County officials say construction on a new shelter could begin early next year.
Santa Fe Schools To Launch Tech Program - The Associated Press and Santa Fe New Mexican
Students at one Santa Fe elementary school soon will be sharing about 250 iPads.
The move marks one of the first steps in the district's $55 million plan to provide every one of its 14,000 students with a digital device.
The New Mexican reports the Santa Fe school system is contracting with Apple and Pearson, an educational services company that provides a curriculum on the devices. It's also working with IT Connect Inc., a local company that will provide the hardware, software and other support.
The district says it plans to implement the technological infrastructure at a gradual pace of six or seven schools per year.
The school board voted 3-2 earlier this year to impose an additional property tax to raise the money needed for the program.
San Juan County Workforce Shrinks - The Associated Press and The Daily Times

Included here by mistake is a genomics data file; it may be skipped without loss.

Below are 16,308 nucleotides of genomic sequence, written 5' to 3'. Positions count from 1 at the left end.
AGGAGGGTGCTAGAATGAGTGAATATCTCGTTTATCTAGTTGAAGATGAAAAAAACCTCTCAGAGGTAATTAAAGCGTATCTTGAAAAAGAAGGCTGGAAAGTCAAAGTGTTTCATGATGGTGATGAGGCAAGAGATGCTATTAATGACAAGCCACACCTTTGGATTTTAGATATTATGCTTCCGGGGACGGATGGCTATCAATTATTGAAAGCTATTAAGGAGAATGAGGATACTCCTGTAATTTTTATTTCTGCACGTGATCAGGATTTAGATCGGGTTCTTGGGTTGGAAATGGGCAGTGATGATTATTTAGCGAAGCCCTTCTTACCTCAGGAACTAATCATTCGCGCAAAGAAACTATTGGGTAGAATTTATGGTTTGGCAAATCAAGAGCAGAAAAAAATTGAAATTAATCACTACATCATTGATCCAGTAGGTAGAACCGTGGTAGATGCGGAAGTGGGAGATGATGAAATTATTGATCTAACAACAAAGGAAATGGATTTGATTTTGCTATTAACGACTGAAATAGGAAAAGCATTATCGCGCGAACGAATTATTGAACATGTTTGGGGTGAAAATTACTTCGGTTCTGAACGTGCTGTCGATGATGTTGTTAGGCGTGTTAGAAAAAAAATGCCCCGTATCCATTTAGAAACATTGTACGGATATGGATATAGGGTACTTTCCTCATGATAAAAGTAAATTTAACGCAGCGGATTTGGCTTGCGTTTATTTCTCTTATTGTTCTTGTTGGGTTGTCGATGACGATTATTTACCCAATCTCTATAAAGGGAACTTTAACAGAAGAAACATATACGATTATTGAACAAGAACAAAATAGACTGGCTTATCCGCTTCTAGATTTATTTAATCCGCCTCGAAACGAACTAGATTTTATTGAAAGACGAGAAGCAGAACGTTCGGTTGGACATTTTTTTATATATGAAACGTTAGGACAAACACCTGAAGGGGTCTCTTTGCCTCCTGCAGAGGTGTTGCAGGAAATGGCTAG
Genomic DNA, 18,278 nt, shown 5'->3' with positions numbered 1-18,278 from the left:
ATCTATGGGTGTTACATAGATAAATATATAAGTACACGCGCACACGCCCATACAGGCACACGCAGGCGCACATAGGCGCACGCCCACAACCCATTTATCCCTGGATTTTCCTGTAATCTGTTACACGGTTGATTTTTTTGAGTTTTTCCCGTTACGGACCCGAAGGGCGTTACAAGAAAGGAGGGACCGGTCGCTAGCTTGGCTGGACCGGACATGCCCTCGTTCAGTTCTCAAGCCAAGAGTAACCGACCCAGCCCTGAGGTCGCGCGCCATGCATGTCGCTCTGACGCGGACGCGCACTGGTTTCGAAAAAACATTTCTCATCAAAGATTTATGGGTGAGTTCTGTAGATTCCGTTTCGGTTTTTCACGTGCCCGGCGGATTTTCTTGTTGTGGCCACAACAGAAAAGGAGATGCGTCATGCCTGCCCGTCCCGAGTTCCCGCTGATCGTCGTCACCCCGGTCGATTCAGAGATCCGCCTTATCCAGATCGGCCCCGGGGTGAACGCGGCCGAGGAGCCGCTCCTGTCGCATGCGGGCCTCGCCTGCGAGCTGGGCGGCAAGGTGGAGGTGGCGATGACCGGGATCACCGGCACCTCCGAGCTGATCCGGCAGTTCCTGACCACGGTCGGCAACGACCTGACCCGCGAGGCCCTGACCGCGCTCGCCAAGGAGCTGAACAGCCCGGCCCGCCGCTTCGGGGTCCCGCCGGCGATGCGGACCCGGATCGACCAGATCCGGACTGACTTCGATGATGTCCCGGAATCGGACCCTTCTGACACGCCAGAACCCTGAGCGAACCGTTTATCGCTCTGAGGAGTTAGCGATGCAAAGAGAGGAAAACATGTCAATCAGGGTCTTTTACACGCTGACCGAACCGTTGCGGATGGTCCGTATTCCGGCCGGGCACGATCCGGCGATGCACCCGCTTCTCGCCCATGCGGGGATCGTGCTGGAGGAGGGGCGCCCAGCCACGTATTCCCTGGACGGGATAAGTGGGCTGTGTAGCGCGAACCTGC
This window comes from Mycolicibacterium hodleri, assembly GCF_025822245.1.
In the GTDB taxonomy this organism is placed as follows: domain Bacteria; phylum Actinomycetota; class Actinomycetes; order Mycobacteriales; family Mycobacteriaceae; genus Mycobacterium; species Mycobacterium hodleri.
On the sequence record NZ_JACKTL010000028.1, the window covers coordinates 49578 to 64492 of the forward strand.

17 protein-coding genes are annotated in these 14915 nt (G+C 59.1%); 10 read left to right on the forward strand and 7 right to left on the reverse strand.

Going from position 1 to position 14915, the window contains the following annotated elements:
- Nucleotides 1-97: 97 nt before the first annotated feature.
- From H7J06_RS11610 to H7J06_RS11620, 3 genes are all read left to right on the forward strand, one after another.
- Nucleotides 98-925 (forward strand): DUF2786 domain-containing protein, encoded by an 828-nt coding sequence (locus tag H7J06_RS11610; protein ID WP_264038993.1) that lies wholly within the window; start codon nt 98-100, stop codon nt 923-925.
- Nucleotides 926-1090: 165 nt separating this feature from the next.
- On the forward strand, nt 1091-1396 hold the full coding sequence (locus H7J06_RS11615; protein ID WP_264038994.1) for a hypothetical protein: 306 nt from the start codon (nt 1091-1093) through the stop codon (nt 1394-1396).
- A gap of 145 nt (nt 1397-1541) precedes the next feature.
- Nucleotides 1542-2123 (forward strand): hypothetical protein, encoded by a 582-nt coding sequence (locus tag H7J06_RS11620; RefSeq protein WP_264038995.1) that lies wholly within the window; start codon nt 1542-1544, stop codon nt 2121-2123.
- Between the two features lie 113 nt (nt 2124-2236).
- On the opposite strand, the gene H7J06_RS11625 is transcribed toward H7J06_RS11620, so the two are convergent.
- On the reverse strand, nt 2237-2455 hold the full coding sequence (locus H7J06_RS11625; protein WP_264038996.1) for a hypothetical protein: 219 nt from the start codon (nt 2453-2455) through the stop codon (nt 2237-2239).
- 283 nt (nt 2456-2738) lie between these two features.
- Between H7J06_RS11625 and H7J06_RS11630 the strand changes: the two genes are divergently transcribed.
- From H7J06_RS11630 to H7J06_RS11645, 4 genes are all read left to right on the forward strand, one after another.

A measure passed by state lawmakers that calls for New Mexico counties to funnel more gross receipts taxes to a fund that helps hospitals pay for uninsured care is forcing San Juan County to consider cutting services and raising taxes.
The county has already frozen or abolished nearly 8 percent of its workforce in recent years, and County Executive Officer Kim Carpenter says the county is considering more reductions as a result of the legislation.
Carpenter tells The Daily Times San Juan County is close to having 10 percent fewer workers than in 2009.
The county's payment to the statewide safety net fund is about $3 million. In addition to other obligations, the county's health care assistance program would experience about a $6 million deficit in fiscal year 2016.